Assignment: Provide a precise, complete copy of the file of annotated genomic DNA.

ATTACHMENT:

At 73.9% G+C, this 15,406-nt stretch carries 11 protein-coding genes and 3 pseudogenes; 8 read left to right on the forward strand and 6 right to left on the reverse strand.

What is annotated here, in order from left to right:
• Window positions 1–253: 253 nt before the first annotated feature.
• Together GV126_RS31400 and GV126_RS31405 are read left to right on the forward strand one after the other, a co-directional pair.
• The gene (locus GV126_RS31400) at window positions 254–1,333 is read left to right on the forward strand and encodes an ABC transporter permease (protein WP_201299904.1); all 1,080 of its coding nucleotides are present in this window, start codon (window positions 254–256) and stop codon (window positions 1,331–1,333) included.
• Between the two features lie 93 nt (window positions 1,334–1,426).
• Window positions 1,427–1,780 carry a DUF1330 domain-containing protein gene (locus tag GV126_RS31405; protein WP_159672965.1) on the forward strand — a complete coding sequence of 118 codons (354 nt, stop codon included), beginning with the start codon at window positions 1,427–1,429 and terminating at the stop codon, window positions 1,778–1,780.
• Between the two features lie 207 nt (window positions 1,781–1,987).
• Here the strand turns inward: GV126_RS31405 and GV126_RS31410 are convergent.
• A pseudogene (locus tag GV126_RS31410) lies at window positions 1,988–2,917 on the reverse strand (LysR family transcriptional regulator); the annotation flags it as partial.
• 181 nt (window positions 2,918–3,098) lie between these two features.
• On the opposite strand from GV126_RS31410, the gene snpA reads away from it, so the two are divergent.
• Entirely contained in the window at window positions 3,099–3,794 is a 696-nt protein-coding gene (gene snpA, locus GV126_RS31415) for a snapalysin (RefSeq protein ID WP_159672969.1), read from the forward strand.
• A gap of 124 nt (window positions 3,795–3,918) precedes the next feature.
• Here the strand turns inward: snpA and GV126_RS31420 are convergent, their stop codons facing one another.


At 73.9% G+C, this 15,406-nt stretch carries 11 protein-coding genes and 3 pseudogenes; 8 read left to right on the forward strand and 6 right to left on the reverse strand.

What is annotated here, in order from left to right:
• Window positions 1–253: 253 nt before the first annotated feature.
• Together GV126_RS31400 and GV126_RS31405 are read left to right on the forward strand one after the other, a co-directional pair.
• The gene (locus GV126_RS31400) at window positions 254–1,333 is read left to right on the forward strand and encodes an ABC transporter permease (protein WP_201299904.1); all 1,080 of its coding nucleotides are present in this window, start codon (window positions 254–256) and stop codon (window positions 1,331–1,333) included.
• Between the two features lie 93 nt (window positions 1,334–1,426).
• Window positions 1,427–1,780 carry a DUF1330 domain-containing protein gene (locus tag GV126_RS31405; protein WP_159672965.1) on the forward strand — a complete coding sequence of 118 codons (354 nt, stop codon included), beginning with the start codon at window positions 1,427–1,429 and terminating at the stop codon, window positions 1,778–1,780.
• Between the two features lie 207 nt (window positions 1,781–1,987).
• Here the strand turns inward: GV126_RS31405 and GV126_RS31410 are convergent.
• A pseudogene (locus tag GV126_RS31410) lies at window positions 1,988–2,917 on the reverse strand (LysR family transcriptional regulator); the annotation flags it as partial.
• 181 nt (window positions 2,918–3,098) lie between these two features.
• On the opposite strand from GV126_RS31410, the gene snpA reads away from it, so the two are divergent.
• Entirely contained in the window at window positions 3,099–3,794 is a 696-nt protein-coding gene (gene snpA, locus GV126_RS31415) for a snapalysin (RefSeq protein ID WP_159672969.1), read from the forward strand.
• A gap of 124 nt (window positions 3,795–3,918) precedes the next feature.
• Here the strand turns inward: snpA and GV126_RS31420 are convergent, their stop codons facing one another.